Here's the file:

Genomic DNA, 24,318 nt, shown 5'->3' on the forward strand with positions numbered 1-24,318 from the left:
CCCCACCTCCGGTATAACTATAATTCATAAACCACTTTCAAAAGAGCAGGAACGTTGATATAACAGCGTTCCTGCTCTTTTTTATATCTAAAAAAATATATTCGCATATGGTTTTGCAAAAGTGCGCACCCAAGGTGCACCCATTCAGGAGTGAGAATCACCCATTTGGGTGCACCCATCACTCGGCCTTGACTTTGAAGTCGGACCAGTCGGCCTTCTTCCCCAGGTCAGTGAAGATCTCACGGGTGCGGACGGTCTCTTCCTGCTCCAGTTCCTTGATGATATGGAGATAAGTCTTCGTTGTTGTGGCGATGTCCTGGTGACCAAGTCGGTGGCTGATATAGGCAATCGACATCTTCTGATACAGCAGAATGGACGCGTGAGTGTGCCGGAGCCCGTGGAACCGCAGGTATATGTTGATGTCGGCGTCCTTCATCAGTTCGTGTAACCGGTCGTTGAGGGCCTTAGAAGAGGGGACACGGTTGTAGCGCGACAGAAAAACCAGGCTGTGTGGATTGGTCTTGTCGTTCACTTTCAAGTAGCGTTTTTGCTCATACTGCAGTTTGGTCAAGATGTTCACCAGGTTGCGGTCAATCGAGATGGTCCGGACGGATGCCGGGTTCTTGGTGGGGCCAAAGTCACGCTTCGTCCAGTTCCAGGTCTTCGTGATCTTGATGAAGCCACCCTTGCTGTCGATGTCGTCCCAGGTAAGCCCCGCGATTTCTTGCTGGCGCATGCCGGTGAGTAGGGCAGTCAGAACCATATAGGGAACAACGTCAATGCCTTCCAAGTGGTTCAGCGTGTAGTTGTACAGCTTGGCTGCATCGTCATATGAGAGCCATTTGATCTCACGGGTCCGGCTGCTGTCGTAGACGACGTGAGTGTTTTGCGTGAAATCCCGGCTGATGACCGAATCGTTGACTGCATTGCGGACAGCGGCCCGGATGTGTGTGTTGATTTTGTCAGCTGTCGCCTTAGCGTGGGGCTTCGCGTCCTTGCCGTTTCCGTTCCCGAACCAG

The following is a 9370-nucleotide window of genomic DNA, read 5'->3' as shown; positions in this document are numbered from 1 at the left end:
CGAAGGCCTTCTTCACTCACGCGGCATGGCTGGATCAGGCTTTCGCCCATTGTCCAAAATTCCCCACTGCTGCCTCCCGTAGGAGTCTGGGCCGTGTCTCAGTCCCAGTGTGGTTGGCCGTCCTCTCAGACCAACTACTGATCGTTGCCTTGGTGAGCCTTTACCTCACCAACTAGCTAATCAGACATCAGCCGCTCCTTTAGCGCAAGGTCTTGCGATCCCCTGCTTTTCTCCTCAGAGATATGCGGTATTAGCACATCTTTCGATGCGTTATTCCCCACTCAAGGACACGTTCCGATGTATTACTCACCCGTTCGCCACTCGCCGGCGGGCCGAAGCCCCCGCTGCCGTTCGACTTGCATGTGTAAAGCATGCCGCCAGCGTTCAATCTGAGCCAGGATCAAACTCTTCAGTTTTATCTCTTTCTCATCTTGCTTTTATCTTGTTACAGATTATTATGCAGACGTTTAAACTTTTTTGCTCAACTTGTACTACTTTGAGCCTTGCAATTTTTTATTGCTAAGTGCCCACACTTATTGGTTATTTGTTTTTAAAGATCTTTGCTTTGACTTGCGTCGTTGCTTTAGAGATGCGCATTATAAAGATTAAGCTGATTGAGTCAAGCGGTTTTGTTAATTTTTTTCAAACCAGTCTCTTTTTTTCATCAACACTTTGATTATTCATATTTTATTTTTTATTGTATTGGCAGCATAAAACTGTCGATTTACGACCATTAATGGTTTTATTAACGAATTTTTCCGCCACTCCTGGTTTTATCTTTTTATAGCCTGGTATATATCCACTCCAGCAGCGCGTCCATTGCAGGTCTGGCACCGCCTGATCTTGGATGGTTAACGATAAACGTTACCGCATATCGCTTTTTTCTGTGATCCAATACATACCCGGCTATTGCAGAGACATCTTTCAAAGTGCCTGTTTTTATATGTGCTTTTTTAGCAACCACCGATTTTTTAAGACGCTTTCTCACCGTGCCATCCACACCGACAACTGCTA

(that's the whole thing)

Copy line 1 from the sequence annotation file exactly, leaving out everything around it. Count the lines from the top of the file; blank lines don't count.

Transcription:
Genomic DNA, 24,318 nt, shown 5'->3' on the forward strand with positions numbered 1-24,318 from the left: